Porcelain Doll ‘Relic’ Necklace

by Sandy Kane.
(Watertown, Massachusetts USA)

I found this tiny broken porcelain doll when I lived in a very old (pre-colonial) house in Massachusetts as a child.

Porcelain doll 'relic' necklace by Sandy Kane

Porcelain doll ‘relic’ necklace by Sandy Kane

I recently decided to make her into a necklace. I used size 15 bronze metallic seed beads stitched in herringbone pattern for her wee dress, added a dark bronze chain to her wired arms and can now wear my ‘relic’ close to my heart!

Sandy Kane
Chouette Studio at Etsy
Chouette Studio

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  • Necel Ogsoc says:

    .. how nice design good for the children….

  • Kathryn says:

    Very nice! Simple, unique and meaningful.

  • Alla says:

    This very nice! Great way to display that little treasure doll.

  • Sylvia King says:

    This looks like a Frozen Charlotte Doll which were dolls sold very cheap back in Victorian times here is an article I found on them, and this is really unique I love it.

    Frozen Charlotte is a name used to describe a specific form of china doll made from c. 1850 to c. 1920. The dolls had substantial popularity during the Victorian era. The name of the doll originates from the American folk ballad Fair Charlotte, based on the poem “A Corpse Going to a Ball” by Seba Smith, which tells of a young girl called Charlotte who refused to wrap up warmly to go on a sleigh ride because she did not want to cover up her pretty dress; she froze to death during the journey.[1]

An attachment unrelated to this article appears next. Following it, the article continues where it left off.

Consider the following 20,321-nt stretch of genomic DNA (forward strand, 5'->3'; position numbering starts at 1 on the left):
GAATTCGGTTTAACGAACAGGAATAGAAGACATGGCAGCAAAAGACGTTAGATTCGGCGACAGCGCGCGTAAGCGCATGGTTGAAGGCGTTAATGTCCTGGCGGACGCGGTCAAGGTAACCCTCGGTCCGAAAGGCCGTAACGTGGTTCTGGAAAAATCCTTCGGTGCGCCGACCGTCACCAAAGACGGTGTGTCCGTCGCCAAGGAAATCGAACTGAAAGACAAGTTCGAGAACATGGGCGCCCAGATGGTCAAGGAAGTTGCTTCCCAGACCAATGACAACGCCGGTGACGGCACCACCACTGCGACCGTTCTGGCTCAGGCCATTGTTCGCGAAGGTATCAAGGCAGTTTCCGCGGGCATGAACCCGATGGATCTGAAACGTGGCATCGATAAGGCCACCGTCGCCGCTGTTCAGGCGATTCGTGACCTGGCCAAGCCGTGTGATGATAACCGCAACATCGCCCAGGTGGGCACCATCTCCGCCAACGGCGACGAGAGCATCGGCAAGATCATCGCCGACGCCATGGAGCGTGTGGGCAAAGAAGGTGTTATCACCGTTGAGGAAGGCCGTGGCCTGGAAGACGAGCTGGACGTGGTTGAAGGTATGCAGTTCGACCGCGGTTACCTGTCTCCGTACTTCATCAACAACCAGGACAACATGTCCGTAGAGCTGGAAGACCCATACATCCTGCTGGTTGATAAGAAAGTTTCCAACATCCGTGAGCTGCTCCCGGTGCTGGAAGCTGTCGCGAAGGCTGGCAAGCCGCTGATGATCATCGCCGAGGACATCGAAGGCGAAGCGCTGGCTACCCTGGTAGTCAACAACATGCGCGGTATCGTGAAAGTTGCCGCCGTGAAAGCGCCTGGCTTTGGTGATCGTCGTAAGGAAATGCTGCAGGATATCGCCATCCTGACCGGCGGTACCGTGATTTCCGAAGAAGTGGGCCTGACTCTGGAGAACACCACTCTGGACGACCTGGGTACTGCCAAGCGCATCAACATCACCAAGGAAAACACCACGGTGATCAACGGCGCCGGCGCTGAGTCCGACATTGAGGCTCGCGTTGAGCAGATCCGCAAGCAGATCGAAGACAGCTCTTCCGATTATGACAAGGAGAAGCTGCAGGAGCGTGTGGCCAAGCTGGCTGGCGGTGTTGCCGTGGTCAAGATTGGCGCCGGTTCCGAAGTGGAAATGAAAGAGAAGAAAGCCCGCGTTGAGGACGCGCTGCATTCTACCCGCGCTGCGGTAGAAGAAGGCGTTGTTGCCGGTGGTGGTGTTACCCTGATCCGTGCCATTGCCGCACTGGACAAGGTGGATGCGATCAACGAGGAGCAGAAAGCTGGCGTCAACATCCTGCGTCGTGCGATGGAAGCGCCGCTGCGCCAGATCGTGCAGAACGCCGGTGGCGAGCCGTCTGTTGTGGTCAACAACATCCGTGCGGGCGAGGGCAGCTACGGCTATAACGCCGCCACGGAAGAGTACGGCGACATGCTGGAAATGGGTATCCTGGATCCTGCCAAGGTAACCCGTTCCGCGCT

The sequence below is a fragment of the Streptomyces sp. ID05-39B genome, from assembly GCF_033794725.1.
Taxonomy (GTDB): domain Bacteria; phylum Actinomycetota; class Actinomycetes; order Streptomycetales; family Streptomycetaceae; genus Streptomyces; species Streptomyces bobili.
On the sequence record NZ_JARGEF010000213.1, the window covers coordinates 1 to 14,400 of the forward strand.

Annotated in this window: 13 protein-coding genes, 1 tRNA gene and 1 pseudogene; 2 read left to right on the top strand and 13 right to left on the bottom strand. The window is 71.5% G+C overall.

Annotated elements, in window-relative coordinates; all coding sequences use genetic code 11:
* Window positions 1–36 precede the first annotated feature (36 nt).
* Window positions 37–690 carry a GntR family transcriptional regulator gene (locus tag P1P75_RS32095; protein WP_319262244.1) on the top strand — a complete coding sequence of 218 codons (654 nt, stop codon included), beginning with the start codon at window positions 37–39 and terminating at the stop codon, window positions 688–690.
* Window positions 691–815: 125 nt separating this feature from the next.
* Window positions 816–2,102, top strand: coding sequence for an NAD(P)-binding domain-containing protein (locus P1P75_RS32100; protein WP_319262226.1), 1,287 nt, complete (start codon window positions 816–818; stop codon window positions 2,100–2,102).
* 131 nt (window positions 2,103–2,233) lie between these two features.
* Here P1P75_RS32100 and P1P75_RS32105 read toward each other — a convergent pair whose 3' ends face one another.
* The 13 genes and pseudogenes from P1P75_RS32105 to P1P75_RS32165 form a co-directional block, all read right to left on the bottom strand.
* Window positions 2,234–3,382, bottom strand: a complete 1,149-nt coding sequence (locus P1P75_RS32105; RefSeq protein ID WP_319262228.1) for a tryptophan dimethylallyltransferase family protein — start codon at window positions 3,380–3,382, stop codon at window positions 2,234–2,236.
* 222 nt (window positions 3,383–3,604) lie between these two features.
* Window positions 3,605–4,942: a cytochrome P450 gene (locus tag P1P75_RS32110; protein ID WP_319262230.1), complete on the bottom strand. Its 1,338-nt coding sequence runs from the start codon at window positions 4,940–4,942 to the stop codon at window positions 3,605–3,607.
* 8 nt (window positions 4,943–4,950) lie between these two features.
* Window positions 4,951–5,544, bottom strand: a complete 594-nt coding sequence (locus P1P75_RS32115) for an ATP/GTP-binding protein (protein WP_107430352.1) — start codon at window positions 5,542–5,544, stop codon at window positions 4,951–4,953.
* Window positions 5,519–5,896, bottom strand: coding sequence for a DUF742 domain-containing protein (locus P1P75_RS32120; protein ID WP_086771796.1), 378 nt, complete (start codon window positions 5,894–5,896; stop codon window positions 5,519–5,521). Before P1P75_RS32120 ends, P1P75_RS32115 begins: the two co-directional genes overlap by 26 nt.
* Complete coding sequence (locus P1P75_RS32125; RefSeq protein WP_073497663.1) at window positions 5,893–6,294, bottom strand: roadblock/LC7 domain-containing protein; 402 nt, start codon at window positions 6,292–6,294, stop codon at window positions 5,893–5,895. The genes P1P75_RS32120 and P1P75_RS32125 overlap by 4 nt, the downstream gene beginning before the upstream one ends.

The Frozen Charlotte doll is made in the form of a standing, naked figure moulded as a solid piece. The dolls are also sometimes described as pillar dolls, solid chinas or bathing babies.[2] The dolls ranged in size from under an inch to 18 inches plus. The smallest dolls were sometimes used as charms in Christmas puddings.[2] Smaller sizes were very popular for putting in doll’s houses. Occasionally versions are seen with a glazed china front and an unglazed stoneware back. This enabled the doll to float on its back when placed in a bath.[3]

    Frozen Charlotte dolls were popular during the late 19th and early 20th centuries in the United States. Smaller versions of the dolls were also known as penny dolls, because they were often sold for a cent.[4] Most were made in Germany.[5]

    They are also made in bisque, and can come in white, pink-tinted, or, more rarely, painted black.[2] Some rare examples have moulded chemises. Male dolls (identified by their boyish hairstyles) are called Frozen Charlies.

  • Sylvia, thanks so much for this fascinating history of Frozen Charlottes! 🙂

  • Sandy Kane says:

    Thanks for sharing, Sylvia, fascinating. I love learning the history of jewelry, collectibles, toys, etc, especially if they are ‘oddball artifacts’…the fable of the girl freezing to death is wonderfully creepy! (Or was it a real story?…Hmmm…)

  • Colette says:

    Thank You Sylvia, for sharing this story. I just reasently learned about these dolls and fell in love with them, but I knew nothing about the history.

    So again thank you for the history lesson. I really appreciate it ????

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